• Is severe and distracts you from your daily routines or prevents you from sleeping
  • Comes on suddenly and can’t be easily explained
  • Affects your whole body
  • Is accompanied by other signs and symptoms, such as extreme tiredness, weight loss, changes in bowel habits or urinary frequency, fever, or redness of the skin


Nail Fungus

Infection can cause nail fungus when it enters through cracks or or cuts in your skin. It often makes the nail painful to touch, change color, and look thicker. Toes are the perfect ecosystem for fungus, since they are often warm and damp. If the condition goes untreated the fungus will spread to other toes, skin and even fingernails. Nails that have become infected often start showing white spots that will grow gradually; if left unattended the fungus will continue to grow and can even separate the nail from the nail bed. Nails that are infected are more brittle and yellow. A doctor should see your toenail condition, since infected toenails can look very similar to toenail psoriasis and a professional needs to make the appropriate diagnosis. You must visit a doctor that specializes in this condition and most likely a nail sample will be sent to a lab to figure out the cause.


Infected nails may be treated by any combination of therapies such as:


  • A topical cream that goes directly on the nail
  • A topical nail lacquer
  • An antifungal prescription pill
  • Removing the damaged area of the nail or skin
  • Complete removal of the nail



Poison Ivy

When your skin comes in contact with poison ivy or anything that this plant may have touched; oil from the plant, urushiol, will cause an allergic reaction or rash. Classic symptoms of contact with poison ivy include:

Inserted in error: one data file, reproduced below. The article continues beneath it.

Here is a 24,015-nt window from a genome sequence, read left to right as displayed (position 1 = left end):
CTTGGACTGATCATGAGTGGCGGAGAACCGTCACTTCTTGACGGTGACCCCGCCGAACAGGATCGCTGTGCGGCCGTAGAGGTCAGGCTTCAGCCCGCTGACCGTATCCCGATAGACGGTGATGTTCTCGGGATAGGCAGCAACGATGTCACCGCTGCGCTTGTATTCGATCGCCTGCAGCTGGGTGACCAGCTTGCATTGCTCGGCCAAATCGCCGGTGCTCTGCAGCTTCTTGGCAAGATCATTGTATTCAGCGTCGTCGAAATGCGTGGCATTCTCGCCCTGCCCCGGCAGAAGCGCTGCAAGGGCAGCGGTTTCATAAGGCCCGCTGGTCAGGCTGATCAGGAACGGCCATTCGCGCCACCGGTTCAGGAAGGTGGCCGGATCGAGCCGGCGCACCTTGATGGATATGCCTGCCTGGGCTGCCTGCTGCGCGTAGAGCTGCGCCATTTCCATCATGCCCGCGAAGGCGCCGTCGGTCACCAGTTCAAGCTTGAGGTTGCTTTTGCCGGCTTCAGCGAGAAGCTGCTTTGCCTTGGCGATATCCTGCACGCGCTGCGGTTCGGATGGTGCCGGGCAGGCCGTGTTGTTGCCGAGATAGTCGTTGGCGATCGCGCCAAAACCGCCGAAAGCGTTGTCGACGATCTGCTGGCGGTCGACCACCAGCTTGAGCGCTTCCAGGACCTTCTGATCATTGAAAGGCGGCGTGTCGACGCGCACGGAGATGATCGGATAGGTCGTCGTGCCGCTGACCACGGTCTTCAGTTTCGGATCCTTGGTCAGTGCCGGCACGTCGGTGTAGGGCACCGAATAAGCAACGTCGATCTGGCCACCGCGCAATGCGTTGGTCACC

The rash may not appear right after contact–it may even take a few days to surface and may give the illusion of spreading since it can flare in multiple areas. To relieve itching and help with sleep, an over the counter antihistamine may be helpful.  Oral medications can often provide near instant relief until the rash resolves.


Skin Infections

Your skin is home to numerous bacteria which actually protect your skin from pathogens. However, bad bacteria can also come in contact with your skin and cause infections. Some common types of skin infections are:


  • Treatment of skin infections depends on the cause.  A visit will help determine what is the best treatment option.



Unlike its name suggests, ringworm isn’t caused by a worm.  The medical name for ringworm is tinea. Some types of ringworm infection include tineacorporis, tinea capitis, tinea pedis (“athlete’s foot“), and tinea cruris (“jock itch“). Ringworm is highly contagious and causes scaly, red, crusty rashes that appear as round, red patches on the skin. In extreme cases some symptoms can include patchy hair loss, scaling, itching and blister-like lesions. To treat ringworm, a medical professional should prescribe antifungal medication to be taken orally or used topically.


Skin Rashes

Infections, heat, allergies, medications and immune system disorders can cause rashes to appear on the skin. One of the most common skin disorders that results in rashes is contact dermatitis which also can be called Eczema. This skin condition tends to flare in the skin, hands, feet, ankles, upper body and limbs. It tends to be temporary with occasional flares. Atopic dermatitis is an ongoing condition that can make the skin persistently red and itchy, or flare up periodically. The best way to keep skin rashes to a minimum is to avoid products that are known to trigger rashes and treat with medicated creams and lotions.